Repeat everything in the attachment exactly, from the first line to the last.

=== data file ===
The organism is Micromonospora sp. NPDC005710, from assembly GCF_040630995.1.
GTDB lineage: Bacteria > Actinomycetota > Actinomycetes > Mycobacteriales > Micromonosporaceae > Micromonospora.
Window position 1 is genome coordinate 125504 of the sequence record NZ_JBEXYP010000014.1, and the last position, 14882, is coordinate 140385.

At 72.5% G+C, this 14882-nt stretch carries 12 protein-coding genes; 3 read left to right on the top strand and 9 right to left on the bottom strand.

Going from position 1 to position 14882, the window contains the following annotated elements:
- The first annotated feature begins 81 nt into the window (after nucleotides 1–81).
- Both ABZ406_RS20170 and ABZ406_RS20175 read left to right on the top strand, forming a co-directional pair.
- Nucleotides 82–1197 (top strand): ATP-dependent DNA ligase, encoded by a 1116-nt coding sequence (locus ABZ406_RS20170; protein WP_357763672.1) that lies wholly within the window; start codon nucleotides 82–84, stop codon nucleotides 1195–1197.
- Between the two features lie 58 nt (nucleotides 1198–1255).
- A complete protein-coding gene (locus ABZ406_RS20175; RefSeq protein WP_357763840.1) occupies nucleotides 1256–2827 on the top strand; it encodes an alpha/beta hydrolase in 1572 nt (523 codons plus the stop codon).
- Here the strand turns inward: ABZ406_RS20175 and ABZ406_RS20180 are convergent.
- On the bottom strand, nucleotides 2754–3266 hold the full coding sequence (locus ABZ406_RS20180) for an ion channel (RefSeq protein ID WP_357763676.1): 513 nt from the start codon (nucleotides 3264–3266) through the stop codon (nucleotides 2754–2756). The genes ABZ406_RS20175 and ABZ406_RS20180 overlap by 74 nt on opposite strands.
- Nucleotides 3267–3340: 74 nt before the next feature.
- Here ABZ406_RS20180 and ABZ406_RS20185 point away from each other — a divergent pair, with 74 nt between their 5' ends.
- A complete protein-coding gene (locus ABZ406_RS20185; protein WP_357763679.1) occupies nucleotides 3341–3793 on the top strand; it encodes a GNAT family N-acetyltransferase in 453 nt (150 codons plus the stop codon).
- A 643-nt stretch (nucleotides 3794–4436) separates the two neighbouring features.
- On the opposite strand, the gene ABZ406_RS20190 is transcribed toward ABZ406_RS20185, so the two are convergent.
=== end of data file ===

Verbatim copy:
The organism is Micromonospora sp. NPDC005710, from assembly GCF_040630995.1.
GTDB lineage: Bacteria > Actinomycetota > Actinomycetes > Mycobacteriales > Micromonosporaceae > Micromonospora.
Window position 1 is genome coordinate 125504 of the sequence record NZ_JBEXYP010000014.1, and the last position, 14882, is coordinate 140385.

At 72.5% G+C, this 14882-nt stretch carries 12 protein-coding genes; 3 read left to right on the top strand and 9 right to left on the bottom strand.

Going from position 1 to position 14882, the window contains the following annotated elements:
- The first annotated feature begins 81 nt into the window (after nucleotides 1–81).
- Both ABZ406_RS20170 and ABZ406_RS20175 read left to right on the top strand, forming a co-directional pair.
- Nucleotides 82–1197 (top strand): ATP-dependent DNA ligase, encoded by a 1116-nt coding sequence (locus ABZ406_RS20170; protein WP_357763672.1) that lies wholly within the window; start codon nucleotides 82–84, stop codon nucleotides 1195–1197.
- Between the two features lie 58 nt (nucleotides 1198–1255).
- A complete protein-coding gene (locus ABZ406_RS20175; RefSeq protein WP_357763840.1) occupies nucleotides 1256–2827 on the top strand; it encodes an alpha/beta hydrolase in 1572 nt (523 codons plus the stop codon).
- Here the strand turns inward: ABZ406_RS20175 and ABZ406_RS20180 are convergent.
- On the bottom strand, nucleotides 2754–3266 hold the full coding sequence (locus ABZ406_RS20180) for an ion channel (RefSeq protein ID WP_357763676.1): 513 nt from the start codon (nucleotides 3264–3266) through the stop codon (nucleotides 2754–2756). The genes ABZ406_RS20175 and ABZ406_RS20180 overlap by 74 nt on opposite strands.
- Nucleotides 3267–3340: 74 nt before the next feature.
- Here ABZ406_RS20180 and ABZ406_RS20185 point away from each other — a divergent pair, with 74 nt between their 5' ends.
- A complete protein-coding gene (locus ABZ406_RS20185; protein WP_357763679.1) occupies nucleotides 3341–3793 on the top strand; it encodes a GNAT family N-acetyltransferase in 453 nt (150 codons plus the stop codon).
- A 643-nt stretch (nucleotides 3794–4436) separates the two neighbouring features.
- On the opposite strand, the gene ABZ406_RS20190 is transcribed toward ABZ406_RS20185, so the two are convergent.